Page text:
I was recently asked what I consider to be the critical issues that, given the opportunity, I would raise with our political masters. My list would be:
Removing the ring fencing from the Pooled Treatment Budget, when it moves in under Public Health England, should be delayed for up to three years to give time to allow recovery-oriented approaches to treatment to bed down locally. Otherwise the localism agenda with its competing priorities will undermine the objective of a recovery-oriented treatment system.
Given the millions of families affected by addiction and its costly impact on their physical and mental health, the needs of families in this situation should be viewed as a major public health issue. Accordingly investment should be made without delay in cost-effective interventions and support.
A high priority is to ensure that commissioning standalone detoxification is avoided and that detoxification is commissioned only when it is integrated into recovery-oriented treatment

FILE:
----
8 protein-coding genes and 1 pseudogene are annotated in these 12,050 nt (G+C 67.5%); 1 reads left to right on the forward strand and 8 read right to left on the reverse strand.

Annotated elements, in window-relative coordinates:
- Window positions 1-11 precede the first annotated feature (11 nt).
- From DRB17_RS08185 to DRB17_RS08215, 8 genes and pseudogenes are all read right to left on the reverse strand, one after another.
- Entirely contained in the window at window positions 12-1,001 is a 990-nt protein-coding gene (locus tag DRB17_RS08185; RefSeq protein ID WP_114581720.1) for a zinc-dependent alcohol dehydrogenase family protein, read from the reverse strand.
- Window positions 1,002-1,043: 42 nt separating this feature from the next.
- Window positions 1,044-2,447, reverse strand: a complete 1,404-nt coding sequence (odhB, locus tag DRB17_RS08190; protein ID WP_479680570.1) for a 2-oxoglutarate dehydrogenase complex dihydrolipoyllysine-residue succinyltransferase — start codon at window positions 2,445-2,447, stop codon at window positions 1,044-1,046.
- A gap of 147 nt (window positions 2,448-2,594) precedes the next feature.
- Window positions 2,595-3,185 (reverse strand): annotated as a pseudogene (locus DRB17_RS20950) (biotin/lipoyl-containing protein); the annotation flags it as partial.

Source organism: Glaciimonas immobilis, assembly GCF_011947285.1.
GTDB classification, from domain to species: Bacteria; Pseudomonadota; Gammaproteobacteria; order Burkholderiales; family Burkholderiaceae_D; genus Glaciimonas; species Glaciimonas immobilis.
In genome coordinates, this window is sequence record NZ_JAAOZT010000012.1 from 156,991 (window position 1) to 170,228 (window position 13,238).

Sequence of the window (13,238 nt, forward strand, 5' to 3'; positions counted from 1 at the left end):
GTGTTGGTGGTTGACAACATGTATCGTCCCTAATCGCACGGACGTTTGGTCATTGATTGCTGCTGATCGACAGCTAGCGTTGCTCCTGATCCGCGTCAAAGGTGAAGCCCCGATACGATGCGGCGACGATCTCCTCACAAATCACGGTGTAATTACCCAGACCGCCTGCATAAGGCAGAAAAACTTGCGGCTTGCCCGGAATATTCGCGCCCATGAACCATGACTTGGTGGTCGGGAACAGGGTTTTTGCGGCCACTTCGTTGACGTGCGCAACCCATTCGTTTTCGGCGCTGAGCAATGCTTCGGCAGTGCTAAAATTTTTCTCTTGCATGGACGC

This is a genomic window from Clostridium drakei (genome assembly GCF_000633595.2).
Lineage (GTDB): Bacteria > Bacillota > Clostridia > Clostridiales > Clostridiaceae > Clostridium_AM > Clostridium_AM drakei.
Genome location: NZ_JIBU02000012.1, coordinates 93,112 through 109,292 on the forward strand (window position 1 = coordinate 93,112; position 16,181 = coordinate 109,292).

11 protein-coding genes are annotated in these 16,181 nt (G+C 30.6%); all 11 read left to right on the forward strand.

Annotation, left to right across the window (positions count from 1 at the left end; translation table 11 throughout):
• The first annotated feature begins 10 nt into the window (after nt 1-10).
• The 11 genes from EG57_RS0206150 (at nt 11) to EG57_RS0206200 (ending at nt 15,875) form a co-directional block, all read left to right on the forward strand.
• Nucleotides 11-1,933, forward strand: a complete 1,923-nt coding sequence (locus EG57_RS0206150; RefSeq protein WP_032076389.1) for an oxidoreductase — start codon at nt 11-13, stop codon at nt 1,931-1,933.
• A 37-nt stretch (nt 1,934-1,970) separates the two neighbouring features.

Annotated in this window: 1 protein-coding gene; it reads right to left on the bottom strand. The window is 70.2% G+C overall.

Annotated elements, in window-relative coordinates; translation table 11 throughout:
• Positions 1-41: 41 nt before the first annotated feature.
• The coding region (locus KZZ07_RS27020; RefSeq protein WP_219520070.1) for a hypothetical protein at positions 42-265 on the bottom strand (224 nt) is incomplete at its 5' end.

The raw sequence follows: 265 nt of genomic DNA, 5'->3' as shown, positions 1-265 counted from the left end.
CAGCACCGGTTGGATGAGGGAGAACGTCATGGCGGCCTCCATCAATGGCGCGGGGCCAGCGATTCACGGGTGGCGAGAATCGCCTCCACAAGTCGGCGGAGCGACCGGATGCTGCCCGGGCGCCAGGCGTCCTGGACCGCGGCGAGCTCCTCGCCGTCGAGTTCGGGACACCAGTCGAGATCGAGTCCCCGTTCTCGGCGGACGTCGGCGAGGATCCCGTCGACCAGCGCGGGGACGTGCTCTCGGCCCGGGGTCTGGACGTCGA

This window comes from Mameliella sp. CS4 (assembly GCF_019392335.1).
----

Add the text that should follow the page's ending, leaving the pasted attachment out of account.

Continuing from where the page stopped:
The government must find more money to fund research into how recovery is achieved. We spend far too much on medically based research and next to nothing on psycho-social interventions and change processes.
We are committed to achieving outcomes, but the Payment by Results approach to addiction treatment is flawed because recovery is a process influenced by many factors, not an event achieved through mechanical repair. Let us get the system pointing in the direction of recovery. We can then evaluate effects which will in turn tell us how to tweak the system. We should not underestimate the costly bureaucracy that will be needed for PbR.
We need to move away from measuring outcomes as they relate to a relationship with a particular substance and consider recovery from addiction. Recovery from dependence on heroin for instance doesn’t necessarily mean recovery from alcohol dependence.
CEO, Action on Addiction